Tue. Aug 9th, 2022

The 2004 Philadelphia Phillies were supposed to be the team that finally got the franchise over the hump and into the playoffs for the first time since 1993. It didn?t happen.The inaugural season at Citizens Bank Park provided little relief for fans that expected their team to make one gigantic leap from baseball obscurity into championship contention. The Phillies playoff hopes officially ended with a loss to the Pittsburgh Pirates on September 27th.

For the second straight season, the Phillies were the favorite to take the National League East division title away from the Atlanta Braves. But a porous lineup and a pitching staff prone to injuries defined a team that just wasn?t good enough.

Despite breaking a record for home runs hit in a season, the Phillies were often very inconsistent at the plate. Jim Thome, Pat Burrell and Mike Lieberthal, for most of the season, hit below .200 with runners in scoring position – the most important statistic that never shows up in the box score.

Thome, despite anotherseason with 40 homeru and 100 RBIs, was far from the same player that single-handedly carried the Phillies down the stretch in 2003.

Thome, however, suffered from nagging hand injuries throughout the season.Burrell started out fast in April, but quickly fizzled (.251, 24 HRs). It didn?t take long for fans to see the old Burrell back in familiar strikeout-friendly fashion, swinging at balls outside the strike zone on a regular basis, and reverting back to the same destructive batting technique that had him hitting an abysmal .209 in 2003.

Lieberthal, who had a marvelous 2003 season (.313, 81 RBIs) finally showed his true ability – or lack thereof – in 2004. Lieberthal was batting a dismal .148 with runners in scoring position, and only 59 RBIs headed in the final week of the season.

Bobby Abreu, Jimmy Rollins and David Bell, overall, had productive seasons. Abreu made his first All-Star team, Rollins emerged as a constant in the leadoff spot, and Bell bounced back from injuries that plagued him for most of 2003. Young players such as Chase Utley and Ryan Howard proved that they belong and deserve to have significant roles in 2005.

As for pitching, Randy Wolf, Vicente Padilla, and Kevin Millwood – all who are in the starting rotation – missed significant time with injuries. The bullpen struggled at times without closer Billy Wagner, who had to spend three stints on the disabled list due to reoccurring back and groin injuries.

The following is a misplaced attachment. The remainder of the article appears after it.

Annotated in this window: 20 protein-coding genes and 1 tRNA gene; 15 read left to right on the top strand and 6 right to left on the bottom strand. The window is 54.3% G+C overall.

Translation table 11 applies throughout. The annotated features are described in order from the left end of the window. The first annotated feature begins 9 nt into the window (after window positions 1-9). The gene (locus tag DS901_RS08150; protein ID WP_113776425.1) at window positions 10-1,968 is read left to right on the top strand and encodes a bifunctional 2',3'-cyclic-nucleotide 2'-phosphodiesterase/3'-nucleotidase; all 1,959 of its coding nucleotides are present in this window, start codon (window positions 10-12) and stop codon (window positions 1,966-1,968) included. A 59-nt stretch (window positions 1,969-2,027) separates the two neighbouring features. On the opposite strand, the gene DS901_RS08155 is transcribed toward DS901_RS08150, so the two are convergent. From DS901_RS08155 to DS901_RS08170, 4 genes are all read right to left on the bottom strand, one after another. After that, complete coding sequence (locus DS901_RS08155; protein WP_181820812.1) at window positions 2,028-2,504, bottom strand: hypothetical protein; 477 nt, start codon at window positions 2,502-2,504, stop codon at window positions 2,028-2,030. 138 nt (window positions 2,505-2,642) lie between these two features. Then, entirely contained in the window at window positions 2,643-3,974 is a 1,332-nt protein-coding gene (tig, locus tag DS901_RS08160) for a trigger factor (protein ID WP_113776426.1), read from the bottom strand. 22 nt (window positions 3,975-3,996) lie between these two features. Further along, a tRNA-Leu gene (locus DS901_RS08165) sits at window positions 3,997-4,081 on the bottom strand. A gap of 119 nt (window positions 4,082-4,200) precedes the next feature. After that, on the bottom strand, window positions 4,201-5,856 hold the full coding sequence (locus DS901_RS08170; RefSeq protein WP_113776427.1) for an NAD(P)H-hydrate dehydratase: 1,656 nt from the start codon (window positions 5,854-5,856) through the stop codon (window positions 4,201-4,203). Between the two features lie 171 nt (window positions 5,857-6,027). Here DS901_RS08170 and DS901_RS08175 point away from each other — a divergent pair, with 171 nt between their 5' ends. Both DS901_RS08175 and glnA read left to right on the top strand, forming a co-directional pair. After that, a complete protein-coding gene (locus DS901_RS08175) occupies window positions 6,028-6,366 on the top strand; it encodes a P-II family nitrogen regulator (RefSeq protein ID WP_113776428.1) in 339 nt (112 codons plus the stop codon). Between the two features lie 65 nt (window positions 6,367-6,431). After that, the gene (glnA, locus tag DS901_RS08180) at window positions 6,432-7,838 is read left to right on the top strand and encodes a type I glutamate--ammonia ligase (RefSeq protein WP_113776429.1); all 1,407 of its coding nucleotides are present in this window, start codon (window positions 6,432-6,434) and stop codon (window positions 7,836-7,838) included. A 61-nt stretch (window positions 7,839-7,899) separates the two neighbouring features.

Eric Milton, who was acquired from Minnesota in the offseason, was the only pitcher to begin the season with the team to record more than 10 wins. Rookie Ryan Madson was a strong force in the bullpen, and prodigy Gavin Floyd showed early flashes of brilliance after he was called up from the minor leagues in September.

In the end, with few bright spots or impressive performances it?s hard to compensate for a season that never was. The disappointing 2004 campaign is reason for fans to be concerned that next year?s team will feature much of the same. Diehard Phillies fans will continue to support their team, but others may not.

“I hate the Phillies fans who go against their team when they are doing bad,” said West Chester junior Mike Duffy.

West Chester senior PJ Jennings also showed his loyalty to the team.

“I?m going to follow them [next year],” said Jennings “I think that even though they didn?t live up to standards this year, if they can get a few positional guys added to the roster, they could take the division in 2005.”

A few offseason additions may not be enough to save Larry Bowa?s job as manager, who has had a history of well-publicized disputes with his players. Ultimately, the fact that Bowa hasn?t endeared himself to many of the players may lead to his demise as manager.

“This team has no guts,” said Jim Fiore, West Chester senior and longtime Phillies fan. “And their incessant whining about the manager is proof of all that is wrong. It became apparent that [the team] gave up on themselves first… The players are making millions of dollars to play a game and they can?t focus because their manager scowls at them when they mess up? Ridiculous!” With or without Bowa, the Phillies may be in for a rude awakening next season. A new ballpark is a wonderful attraction, but if the team isn?t getting it done on the field, who will want to watch?

“They are going to see more and more empty blue seats in the stadium next year, and maybe then they?ll realize they have to do something,” said Fiore. “By then, it will be too late. I?m not going to be led around by my nose. You can count me out.” And out go the Phillies for 2004.

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